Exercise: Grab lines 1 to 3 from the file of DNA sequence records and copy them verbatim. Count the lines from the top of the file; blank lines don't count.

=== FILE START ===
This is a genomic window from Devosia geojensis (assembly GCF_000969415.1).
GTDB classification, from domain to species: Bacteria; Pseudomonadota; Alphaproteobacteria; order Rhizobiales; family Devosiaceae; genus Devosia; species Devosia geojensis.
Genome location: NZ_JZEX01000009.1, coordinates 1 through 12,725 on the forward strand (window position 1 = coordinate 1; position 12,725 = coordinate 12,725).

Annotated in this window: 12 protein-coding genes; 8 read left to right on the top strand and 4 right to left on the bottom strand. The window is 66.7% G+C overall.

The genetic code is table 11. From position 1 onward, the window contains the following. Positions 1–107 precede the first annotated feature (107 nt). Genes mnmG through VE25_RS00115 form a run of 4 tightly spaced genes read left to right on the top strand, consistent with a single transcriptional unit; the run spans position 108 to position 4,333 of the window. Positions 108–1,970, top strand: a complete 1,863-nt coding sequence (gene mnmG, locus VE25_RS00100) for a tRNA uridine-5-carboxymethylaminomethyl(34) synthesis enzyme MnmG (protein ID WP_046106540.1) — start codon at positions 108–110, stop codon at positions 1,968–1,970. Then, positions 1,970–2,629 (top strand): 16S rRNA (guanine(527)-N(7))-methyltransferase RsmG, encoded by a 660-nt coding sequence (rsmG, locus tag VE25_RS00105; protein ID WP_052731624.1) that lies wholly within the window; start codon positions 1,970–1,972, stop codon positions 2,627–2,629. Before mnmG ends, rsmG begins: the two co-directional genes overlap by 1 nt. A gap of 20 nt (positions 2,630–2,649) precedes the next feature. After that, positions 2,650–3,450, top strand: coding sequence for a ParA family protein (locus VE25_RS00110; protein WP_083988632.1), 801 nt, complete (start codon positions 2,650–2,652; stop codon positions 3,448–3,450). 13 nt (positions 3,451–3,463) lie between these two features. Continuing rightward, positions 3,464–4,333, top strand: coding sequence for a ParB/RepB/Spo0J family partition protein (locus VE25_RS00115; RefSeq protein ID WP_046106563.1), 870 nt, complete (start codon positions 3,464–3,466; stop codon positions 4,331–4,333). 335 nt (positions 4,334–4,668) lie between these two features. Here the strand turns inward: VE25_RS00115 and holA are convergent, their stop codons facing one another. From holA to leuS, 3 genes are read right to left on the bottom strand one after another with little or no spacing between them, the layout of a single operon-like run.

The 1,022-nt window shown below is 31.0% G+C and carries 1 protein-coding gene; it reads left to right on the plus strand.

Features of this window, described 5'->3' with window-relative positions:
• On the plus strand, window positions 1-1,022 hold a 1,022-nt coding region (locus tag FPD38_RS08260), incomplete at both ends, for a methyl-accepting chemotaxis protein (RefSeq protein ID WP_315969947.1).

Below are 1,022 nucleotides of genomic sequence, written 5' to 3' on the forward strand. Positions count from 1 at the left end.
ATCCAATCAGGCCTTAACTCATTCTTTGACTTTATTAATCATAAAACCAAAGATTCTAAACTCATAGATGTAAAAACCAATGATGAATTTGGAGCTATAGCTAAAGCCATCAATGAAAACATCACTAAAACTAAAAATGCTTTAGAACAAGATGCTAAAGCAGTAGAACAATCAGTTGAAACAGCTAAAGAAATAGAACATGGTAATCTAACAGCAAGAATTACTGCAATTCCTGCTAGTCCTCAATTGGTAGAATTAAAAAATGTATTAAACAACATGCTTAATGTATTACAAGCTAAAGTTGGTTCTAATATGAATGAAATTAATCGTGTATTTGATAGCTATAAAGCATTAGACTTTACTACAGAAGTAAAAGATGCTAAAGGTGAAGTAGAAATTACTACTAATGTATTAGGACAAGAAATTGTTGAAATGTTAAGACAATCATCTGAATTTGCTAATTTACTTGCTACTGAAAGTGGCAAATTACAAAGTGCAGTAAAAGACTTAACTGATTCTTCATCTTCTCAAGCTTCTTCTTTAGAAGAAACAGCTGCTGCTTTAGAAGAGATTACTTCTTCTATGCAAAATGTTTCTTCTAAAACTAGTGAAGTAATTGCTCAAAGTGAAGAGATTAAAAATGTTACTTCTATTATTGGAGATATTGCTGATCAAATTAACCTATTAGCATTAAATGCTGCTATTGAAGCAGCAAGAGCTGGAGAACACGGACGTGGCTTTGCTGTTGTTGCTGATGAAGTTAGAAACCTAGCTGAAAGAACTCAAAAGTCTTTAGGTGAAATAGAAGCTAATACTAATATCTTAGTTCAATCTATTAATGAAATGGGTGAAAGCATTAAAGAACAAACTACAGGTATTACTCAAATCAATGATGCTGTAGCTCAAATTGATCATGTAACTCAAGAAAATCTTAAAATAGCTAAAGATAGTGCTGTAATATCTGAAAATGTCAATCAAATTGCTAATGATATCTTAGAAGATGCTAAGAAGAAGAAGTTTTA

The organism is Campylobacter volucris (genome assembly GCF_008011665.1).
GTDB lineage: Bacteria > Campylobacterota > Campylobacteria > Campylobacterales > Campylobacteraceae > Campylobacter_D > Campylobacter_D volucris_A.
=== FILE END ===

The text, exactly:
This is a genomic window from Devosia geojensis (assembly GCF_000969415.1).
GTDB classification, from domain to species: Bacteria; Pseudomonadota; Alphaproteobacteria; order Rhizobiales; family Devosiaceae; genus Devosia; species Devosia geojensis.
Genome location: NZ_JZEX01000009.1, coordinates 1 through 12,725 on the forward strand (window position 1 = coordinate 1; position 12,725 = coordinate 12,725).